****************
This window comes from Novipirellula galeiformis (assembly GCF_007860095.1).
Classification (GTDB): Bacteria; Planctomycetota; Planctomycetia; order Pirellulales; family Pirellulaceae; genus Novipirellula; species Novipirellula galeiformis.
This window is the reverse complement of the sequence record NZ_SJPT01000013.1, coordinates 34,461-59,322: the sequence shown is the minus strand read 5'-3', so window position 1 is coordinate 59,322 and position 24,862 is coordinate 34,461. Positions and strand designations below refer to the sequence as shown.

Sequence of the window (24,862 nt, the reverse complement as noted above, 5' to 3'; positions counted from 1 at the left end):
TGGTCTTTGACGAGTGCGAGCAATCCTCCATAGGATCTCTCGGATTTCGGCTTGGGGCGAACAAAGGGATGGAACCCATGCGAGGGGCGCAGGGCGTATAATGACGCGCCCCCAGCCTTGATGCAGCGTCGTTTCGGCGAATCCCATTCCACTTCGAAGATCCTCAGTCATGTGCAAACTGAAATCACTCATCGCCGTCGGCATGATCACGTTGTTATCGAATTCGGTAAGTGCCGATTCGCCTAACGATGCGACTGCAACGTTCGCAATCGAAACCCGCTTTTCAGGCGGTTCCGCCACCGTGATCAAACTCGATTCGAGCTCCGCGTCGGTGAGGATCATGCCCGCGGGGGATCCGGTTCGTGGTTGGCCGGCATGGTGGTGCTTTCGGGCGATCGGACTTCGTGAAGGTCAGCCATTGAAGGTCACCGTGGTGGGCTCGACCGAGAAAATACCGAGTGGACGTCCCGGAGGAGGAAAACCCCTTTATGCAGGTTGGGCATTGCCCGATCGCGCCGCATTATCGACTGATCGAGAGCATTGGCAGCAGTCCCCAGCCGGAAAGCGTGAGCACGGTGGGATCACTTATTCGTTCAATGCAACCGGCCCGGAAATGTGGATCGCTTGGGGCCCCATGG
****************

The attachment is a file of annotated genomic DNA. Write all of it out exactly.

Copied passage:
This window comes from Novipirellula galeiformis (assembly GCF_007860095.1).
Classification (GTDB): Bacteria; Planctomycetota; Planctomycetia; order Pirellulales; family Pirellulaceae; genus Novipirellula; species Novipirellula galeiformis.
This window is the reverse complement of the sequence record NZ_SJPT01000013.1, coordinates 34,461-59,322: the sequence shown is the minus strand read 5'-3', so window position 1 is coordinate 59,322 and position 24,862 is coordinate 34,461. Positions and strand designations below refer to the sequence as shown.

Sequence of the window (24,862 nt, the reverse complement as noted above, 5' to 3'; positions counted from 1 at the left end):
TGGTCTTTGACGAGTGCGAGCAATCCTCCATAGGATCTCTCGGATTTCGGCTTGGGGCGAACAAAGGGATGGAACCCATGCGAGGGGCGCAGGGCGTATAATGACGCGCCCCCAGCCTTGATGCAGCGTCGTTTCGGCGAATCCCATTCCACTTCGAAGATCCTCAGTCATGTGCAAACTGAAATCACTCATCGCCGTCGGCATGATCACGTTGTTATCGAATTCGGTAAGTGCCGATTCGCCTAACGATGCGACTGCAACGTTCGCAATCGAAACCCGCTTTTCAGGCGGTTCCGCCACCGTGATCAAACTCGATTCGAGCTCCGCGTCGGTGAGGATCATGCCCGCGGGGGATCCGGTTCGTGGTTGGCCGGCATGGTGGTGCTTTCGGGCGATCGGACTTCGTGAAGGTCAGCCATTGAAGGTCACCGTGGTGGGCTCGACCGAGAAAATACCGAGTGGACGTCCCGGAGGAGGAAAACCCCTTTATGCAGGTTGGGCATTGCCCGATCGCGCCGCATTATCGACTGATCGAGAGCATTGGCAGCAGTCCCCAGCCGGAAAGCGTGAGCACGGTGGGATCACTTATTCGTTCAATGCAACCGGCCCGGAAATGTGGATCGCTTGGGGCCCCATGG